Skip to content
Skip to main content

About this free course

Download this course

Share this free course

Understanding depression and anxiety
Understanding depression and anxiety

Start this free course now. Just create an account and sign in. Enrol and complete the course for a free statement of participation or digital badge if available.


A major aim of this course was to shed some light on the aetiology of depression and anxiety. At the end of it you should have some idea of the complexity of this enterprise. We have focused on one of the best-studied and hence best-understood contributors to psychopathology – stress. This has biological, social and psychological significance, and its operation can be studied and understood at all these levels.

The clear message you should take away is that interaction between these levels is enormously important in aetiology. Biological factors, such as dysregulation of the HPA axis and its consequences, possible abnormalities in brain neurotransmitter systems, the effects of stress on the developing brain at different ages, and the kinds of genes that an individual carries, appear to play an important part in the development and maintenance of emotional disorders such as depression and anxiety. However, these biological factors cannot be divorced from factors that are thought of as psychosocial, such as abuse in childhood, or stressful events and how we perceive them. This is very evident from the most recent developments in genetics, which show how, via epigenetic processes, experiences are translated into the activity (or expression) of genes, which then modify the workings of the brain in ways that affect mood.

Research into epigenetic influences on mental health and ill-health is burgeoning and is likely to make a very significant contribution to our understanding of aetiology in the years to come. If so, it should also help clarify how existing treatments, both pharmacological and psychotherapeutic, for emotional disorders work, or suggest new approaches that would work more effectively.

The HPA axis is overactive in those with depression and anxiety, suggesting a role for chronic stress. Elevated levels of glucocorticoids such as cortisol and corticosterone, resulting from chronic stress, have toxic effects in some areas of the brain and promote neurogenesis in others.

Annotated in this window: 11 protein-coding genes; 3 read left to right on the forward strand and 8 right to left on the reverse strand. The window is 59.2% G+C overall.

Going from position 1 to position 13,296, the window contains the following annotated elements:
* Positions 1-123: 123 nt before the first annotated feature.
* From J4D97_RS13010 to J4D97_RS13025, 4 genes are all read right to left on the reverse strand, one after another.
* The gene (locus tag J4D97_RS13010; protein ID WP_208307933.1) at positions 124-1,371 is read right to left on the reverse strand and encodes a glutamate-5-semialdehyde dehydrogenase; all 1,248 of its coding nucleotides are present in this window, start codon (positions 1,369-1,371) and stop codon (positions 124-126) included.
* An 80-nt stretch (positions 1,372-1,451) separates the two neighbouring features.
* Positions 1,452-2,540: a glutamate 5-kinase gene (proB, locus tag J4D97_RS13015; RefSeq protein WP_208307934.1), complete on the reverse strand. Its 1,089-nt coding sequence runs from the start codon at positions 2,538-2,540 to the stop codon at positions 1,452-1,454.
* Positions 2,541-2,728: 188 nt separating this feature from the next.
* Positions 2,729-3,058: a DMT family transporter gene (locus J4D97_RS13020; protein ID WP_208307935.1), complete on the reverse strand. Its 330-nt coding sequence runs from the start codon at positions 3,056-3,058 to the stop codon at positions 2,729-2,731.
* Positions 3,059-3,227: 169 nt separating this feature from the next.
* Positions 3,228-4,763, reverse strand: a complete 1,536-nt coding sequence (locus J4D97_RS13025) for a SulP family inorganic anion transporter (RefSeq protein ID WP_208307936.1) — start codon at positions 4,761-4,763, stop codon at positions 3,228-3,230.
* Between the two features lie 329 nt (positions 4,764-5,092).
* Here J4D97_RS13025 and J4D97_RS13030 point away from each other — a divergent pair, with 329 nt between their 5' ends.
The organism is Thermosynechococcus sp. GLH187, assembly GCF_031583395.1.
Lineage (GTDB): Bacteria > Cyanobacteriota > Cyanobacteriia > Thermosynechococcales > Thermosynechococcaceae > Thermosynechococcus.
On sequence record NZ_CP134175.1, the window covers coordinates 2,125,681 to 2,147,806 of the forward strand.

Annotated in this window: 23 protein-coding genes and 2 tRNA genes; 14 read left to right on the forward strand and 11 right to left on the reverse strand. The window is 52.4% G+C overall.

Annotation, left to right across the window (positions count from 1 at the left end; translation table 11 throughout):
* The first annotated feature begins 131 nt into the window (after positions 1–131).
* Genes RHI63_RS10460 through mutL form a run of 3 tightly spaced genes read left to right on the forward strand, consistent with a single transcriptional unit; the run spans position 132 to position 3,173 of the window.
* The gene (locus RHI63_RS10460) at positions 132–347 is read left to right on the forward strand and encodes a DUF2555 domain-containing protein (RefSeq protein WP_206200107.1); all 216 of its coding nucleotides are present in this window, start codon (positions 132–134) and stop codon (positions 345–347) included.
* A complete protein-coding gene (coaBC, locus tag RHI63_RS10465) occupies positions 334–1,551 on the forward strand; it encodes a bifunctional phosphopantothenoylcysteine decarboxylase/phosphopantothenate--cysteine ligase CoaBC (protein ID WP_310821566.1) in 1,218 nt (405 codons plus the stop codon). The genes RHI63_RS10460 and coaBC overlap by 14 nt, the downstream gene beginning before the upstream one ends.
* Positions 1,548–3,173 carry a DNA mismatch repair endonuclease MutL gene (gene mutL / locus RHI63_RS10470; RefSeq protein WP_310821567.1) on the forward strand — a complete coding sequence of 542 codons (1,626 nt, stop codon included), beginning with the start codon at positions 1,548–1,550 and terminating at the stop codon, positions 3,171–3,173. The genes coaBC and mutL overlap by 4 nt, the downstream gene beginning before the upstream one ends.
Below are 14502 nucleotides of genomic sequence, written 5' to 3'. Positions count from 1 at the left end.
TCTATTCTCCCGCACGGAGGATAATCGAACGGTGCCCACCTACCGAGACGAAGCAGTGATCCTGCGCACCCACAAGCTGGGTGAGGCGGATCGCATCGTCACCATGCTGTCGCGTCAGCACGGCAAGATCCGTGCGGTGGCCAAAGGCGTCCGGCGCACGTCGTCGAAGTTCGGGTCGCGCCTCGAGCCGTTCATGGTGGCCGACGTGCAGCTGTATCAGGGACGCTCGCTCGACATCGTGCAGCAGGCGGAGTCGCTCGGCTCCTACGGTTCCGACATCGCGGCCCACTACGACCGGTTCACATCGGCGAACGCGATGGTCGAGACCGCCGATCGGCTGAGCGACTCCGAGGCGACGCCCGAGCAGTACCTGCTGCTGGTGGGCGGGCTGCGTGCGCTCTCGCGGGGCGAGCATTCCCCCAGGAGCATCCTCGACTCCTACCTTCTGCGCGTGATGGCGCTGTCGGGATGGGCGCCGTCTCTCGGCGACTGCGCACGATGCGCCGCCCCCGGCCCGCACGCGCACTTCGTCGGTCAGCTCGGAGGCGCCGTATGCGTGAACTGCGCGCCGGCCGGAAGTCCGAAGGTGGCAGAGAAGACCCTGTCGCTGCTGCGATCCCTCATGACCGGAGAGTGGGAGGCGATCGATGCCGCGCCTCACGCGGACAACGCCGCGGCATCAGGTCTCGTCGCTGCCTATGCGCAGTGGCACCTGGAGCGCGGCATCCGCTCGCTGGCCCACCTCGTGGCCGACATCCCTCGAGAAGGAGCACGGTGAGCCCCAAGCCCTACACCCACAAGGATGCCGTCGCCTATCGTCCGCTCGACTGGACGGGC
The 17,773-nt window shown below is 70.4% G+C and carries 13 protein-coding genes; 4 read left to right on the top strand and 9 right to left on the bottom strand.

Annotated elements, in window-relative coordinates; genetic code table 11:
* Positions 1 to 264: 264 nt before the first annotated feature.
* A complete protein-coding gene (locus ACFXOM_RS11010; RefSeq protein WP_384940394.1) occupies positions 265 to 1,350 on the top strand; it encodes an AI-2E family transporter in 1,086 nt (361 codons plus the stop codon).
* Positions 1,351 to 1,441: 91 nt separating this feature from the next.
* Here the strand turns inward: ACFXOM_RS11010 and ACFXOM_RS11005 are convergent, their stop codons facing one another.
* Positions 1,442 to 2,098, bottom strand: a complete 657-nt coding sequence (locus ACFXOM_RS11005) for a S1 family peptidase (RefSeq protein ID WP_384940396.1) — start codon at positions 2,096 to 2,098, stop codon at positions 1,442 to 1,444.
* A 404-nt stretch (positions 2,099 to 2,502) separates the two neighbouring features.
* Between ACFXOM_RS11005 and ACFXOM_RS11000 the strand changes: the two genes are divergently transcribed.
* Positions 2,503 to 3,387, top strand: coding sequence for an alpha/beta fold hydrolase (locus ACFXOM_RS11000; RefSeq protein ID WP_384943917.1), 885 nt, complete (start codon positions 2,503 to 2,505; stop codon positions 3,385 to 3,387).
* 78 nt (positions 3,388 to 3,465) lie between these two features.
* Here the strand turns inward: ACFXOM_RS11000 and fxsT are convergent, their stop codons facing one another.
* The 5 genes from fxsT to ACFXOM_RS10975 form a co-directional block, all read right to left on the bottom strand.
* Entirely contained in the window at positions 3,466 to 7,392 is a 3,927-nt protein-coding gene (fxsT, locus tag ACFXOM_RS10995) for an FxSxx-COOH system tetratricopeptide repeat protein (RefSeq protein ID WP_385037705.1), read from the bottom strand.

The monoamine hypothesis of mood disorders has been influential in trying to explain the causes of depression. However the picture is now more complex and the view of a simple chemical imbalance as a cause of depression is outdated.

Hypotheses such as the neurotrophic hypothesis and the network hypothesis have been developed to try to account for the complex effects of antidepressant treatments on the brain.

The life-cycle model of stress links brain development with stress effects over the lifetime.

The cognitive approach concentrates on particular ways of thinking and how these cause and sustain depression.

Genetic and other vulnerabilities (also called predispositions or diatheses) can interact with environmental factors, which include psychosocial stressors such as stressful life events and early life stress (including child abuse) to cause emotional disorders such as depression.

Epigenetic processes add another layer of complexity to the interaction between genes and environment. There is increasingly evidence of the importance of epigenetic processes in the aetiology of mood disorders.